Jennifer Haigh's sixth novel returns to fictional Bakerton, the setting for her second book, "Baker Towers," a story of life and death in Pennsylvania's soft-coal country. This is the region where she grew up among the played-out mines.

Several years ago, the promise of prosperity from a new way to extract natural gas gripped the impoverished western part of the state, complete with its own vocabulary of new words such as "fracking" and "Marcellus Shale." Landmen swarmed over the farms and woods to sign drilling leases with landowners who were promised big money as the gas freed by the fracking process would rule the energy market.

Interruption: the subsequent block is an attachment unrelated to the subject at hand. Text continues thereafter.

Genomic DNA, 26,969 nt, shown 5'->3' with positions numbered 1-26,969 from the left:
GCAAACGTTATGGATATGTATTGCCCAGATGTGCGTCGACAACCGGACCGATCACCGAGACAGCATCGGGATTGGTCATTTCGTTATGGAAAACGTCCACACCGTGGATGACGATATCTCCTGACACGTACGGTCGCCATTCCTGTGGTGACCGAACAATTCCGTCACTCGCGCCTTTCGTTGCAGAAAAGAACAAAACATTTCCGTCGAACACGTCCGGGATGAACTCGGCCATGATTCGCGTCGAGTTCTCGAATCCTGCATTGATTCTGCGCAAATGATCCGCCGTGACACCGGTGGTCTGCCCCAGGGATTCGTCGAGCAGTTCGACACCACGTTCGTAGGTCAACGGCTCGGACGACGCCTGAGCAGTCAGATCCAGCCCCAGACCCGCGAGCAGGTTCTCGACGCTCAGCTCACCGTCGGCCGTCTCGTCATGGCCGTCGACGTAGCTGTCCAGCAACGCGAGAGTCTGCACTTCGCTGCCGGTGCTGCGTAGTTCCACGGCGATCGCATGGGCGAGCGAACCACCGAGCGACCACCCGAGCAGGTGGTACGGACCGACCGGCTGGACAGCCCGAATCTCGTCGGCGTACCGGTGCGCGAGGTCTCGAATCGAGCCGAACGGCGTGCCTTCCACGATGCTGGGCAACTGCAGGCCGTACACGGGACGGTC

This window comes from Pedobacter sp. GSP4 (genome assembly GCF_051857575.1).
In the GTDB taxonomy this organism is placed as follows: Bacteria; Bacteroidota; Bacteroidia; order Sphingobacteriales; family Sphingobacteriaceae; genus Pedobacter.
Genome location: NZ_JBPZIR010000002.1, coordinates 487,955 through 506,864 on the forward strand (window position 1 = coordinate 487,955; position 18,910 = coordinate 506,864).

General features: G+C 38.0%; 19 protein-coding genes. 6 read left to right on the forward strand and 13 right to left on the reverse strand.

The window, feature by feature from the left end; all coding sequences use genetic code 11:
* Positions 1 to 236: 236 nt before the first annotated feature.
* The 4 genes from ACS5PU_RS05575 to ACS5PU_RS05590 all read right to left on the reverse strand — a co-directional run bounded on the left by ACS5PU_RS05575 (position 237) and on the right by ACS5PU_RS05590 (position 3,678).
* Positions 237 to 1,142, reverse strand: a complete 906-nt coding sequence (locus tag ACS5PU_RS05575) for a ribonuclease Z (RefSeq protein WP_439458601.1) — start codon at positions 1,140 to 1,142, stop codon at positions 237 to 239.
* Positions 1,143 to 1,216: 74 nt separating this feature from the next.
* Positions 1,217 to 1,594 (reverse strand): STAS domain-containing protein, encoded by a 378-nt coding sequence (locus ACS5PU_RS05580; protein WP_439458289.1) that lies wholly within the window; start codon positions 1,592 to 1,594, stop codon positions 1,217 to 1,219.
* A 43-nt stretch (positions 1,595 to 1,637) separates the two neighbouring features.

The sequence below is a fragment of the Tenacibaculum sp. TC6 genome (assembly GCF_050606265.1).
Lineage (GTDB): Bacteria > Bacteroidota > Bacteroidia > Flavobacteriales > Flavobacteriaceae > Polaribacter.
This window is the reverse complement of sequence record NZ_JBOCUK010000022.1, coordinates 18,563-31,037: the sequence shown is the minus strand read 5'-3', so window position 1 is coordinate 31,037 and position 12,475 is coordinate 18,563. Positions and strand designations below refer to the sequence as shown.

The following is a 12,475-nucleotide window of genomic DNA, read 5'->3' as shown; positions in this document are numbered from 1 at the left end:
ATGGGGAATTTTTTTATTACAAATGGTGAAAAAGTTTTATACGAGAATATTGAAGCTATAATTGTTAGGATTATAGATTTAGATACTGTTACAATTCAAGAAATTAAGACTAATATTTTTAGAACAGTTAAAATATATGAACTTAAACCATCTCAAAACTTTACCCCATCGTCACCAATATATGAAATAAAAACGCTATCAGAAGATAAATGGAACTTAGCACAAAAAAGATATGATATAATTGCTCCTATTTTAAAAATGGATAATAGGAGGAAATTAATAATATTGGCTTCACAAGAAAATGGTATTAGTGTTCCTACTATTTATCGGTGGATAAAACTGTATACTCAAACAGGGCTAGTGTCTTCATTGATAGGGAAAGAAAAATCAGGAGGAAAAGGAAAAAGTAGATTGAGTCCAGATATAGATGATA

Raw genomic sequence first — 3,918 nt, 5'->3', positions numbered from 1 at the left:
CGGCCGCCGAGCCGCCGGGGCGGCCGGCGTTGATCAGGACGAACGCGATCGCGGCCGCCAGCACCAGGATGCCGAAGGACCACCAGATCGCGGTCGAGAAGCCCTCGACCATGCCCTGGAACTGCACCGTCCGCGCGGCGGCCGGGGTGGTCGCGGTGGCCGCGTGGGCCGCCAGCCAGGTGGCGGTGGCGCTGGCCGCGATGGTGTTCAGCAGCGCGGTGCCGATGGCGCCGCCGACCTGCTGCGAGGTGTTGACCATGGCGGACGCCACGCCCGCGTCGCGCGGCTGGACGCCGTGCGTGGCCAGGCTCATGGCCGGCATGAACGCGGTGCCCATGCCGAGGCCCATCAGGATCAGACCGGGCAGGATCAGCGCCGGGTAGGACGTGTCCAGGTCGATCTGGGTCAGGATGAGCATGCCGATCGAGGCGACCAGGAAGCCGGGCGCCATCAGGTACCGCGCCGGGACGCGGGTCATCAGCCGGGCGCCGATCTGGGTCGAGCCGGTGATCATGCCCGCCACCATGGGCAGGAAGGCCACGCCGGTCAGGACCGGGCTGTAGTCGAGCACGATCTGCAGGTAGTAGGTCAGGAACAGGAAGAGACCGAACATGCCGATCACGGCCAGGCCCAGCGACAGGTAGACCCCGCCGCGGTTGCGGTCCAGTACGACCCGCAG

Haigh taps into this economic boom and bust era with the fervor of a native shocked by fracking's toll on the environment and inhabitants she treasures. Her wide-ranging cast of characters, from a driller from Texas to a delicate Bakerton child, all pay a heavy price in damaged relationships and health. As one character thinks, "It was hard to keep track of other people's suffering" as the energy boom proves too successful for its own good.

The novelist adds the damage caused by the 1979 Three Mile Island nuclear accident in central Pennsylvania to the list of those hurt in the pursuit of heat and light in the Keystone State, where its exploitation began with the oil boom after the Civil War.

This is an angry book from Haigh, uncharacteristically harsh in her language and view of human nature. Fueled by the energy released in her native state, it more than earns the symbolism of its title.

Bob Hoover is the retired book editor of the Pittsburgh Post-Gazette.